First, there are too many of these establishment-type candidates, and they spend all their time bashing each other. (For a particularly embarrassing example of this “kill the other electable guy”-ism, go here.) But even if this crowd suddenly thins out, I’m still skeptical that anyone is going to be able to stop Cruz or Trump. More on that in a moment.

But for now, let’s look at the early states, particularly New Hampshire, which is long-fetishized by establishment GOP consultants because it’s supposed to be where all the nice, moderate Republicans are, the ones who always go for the Romneys and McCains after some crazy person wins Iowa. This time around, however, Trump is by all accounts running away with New Hampshire, with the rest of the field stuck squabbling over a distant second-place finish.

That probably has to do with the fact that Trump does quite well with those nice, moderate Republicans. In fact, they’ve been an important part of his coalition all along, which belies the idea that he’s filling the role of right-wing radical we’ve seen rise and fall in previous years.

And that’s an important point, because the theory of someone overtaking Trump and Cruz depends a lot on the idea that there’s a natural order to GOP primaries. The base spouts off, various unelectable candidates rise to the top of the polls, and then the moderates turn out to crown their champion, the eventual nominee, while conservatives fall in line because they want someone who can beat the Democrat. You know, someone like Romney. And here we are, with Trump looking like he could potentially do as well with moderate-to-liberal Republicans as good old Mitt.

That’s not to say that Trump will definitely be the Republican nominee. Charlie Cook thinks that Republican voters will eventually sour on Trump after they’ve finished “venting their spleens,” start taking The Donald’s unpresidential temperament into consideration, and settle on another candidate, most likely Cruz. Ross Douthat, who is as pessimistic about Trump’s chances as anyone on the right, recently suggested a rather similar theory and also identified Cruz as a major beneficiary of a late-stage Trump collapse.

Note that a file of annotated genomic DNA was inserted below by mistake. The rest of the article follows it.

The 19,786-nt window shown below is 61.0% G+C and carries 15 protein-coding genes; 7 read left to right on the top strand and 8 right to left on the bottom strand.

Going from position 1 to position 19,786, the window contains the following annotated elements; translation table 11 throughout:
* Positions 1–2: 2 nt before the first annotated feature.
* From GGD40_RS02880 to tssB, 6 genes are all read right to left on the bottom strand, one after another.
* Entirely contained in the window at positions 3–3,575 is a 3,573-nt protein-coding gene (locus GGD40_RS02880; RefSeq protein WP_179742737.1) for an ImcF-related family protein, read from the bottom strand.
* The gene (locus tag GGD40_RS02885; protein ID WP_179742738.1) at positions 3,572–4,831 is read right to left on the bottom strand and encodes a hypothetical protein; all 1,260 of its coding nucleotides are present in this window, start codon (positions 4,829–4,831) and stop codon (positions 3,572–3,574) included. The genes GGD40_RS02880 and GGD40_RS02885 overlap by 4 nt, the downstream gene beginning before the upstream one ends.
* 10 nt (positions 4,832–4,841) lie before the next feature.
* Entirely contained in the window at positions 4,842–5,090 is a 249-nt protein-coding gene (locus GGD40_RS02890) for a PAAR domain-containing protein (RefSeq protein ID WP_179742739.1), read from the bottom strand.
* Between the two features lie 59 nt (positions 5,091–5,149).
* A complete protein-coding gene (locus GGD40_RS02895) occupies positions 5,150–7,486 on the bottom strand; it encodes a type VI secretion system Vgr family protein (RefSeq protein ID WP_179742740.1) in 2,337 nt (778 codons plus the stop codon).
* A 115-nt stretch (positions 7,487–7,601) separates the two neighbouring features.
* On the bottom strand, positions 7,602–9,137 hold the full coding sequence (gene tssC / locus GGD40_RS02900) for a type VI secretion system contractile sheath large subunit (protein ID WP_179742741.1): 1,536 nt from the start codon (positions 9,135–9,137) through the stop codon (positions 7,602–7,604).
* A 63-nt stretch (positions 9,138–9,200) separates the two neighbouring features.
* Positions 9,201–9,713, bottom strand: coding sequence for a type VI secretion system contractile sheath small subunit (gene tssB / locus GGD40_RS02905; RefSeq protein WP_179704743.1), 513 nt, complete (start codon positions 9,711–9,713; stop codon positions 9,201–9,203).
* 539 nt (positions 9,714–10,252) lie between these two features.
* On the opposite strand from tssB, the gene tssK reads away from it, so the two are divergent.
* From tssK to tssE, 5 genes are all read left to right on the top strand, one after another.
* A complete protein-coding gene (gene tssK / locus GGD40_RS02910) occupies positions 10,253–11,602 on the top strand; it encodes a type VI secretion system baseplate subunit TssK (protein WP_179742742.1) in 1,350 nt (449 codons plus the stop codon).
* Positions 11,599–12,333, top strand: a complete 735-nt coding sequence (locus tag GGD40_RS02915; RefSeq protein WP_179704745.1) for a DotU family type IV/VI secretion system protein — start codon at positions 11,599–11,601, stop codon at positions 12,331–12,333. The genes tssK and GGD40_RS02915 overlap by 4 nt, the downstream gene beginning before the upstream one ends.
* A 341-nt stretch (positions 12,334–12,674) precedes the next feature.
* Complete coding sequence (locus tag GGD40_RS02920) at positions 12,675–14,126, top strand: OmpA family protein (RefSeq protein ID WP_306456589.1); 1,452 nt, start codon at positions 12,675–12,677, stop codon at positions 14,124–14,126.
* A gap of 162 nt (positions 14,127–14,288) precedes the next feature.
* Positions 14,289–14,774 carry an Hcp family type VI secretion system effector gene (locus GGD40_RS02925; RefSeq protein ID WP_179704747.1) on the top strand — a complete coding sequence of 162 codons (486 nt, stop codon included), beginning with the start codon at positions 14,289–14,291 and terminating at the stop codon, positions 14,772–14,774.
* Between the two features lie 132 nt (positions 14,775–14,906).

Both of these scenarios are, at the very least, plausible, and underscore why Cruz still has a real shot at the nomination. Plus, a Cruz victory would likely keep the party more or less intact, while a Trump win at least raises the prospect of a split. Preventing the all-out dissolution of the GOP may, in the end, prove to be a powerful motivator among Republican voters, and Cruz could at least promise to keep the party united through the election.

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That’s a strange place to be in, with Cruz as the peacemaker in a party that looks increasingly open to nominating a liberalish reality show star with an authoritarian streak. As much as we’ve become inured to the idea of Donald Trump transforming himself into a political figure of real consequence, picturing him giving a State of the Union address is still almost too absurd to comprehend. How could America elect such a man, and how could someone as profoundly unlikeable as Cruz really emerge as the sensible alternative, the last hope for keeping the GOP at least somewhat recognizable?

For many of the people in my profession, that’s going to take some time to absorb. A large portion of that America outside the bubble is lashing out against its elites and the institutions they run, from the major parties to big business, from the media to the federal government.

The reasons for this are too many to flesh out here, but after decades of stagnant wages, pronounced economic inequality, crumbling infrastructure and a series of lost and unnecessary wars, the people who have run our political system, and that included the press that covers it, have invited a populist revolt. And I suspect the political media’s inability to understand and anticipate the appeal of Trump and Cruz in part stems from the role we played in the destabilization that produced them.

We’re all Pauline Kael now.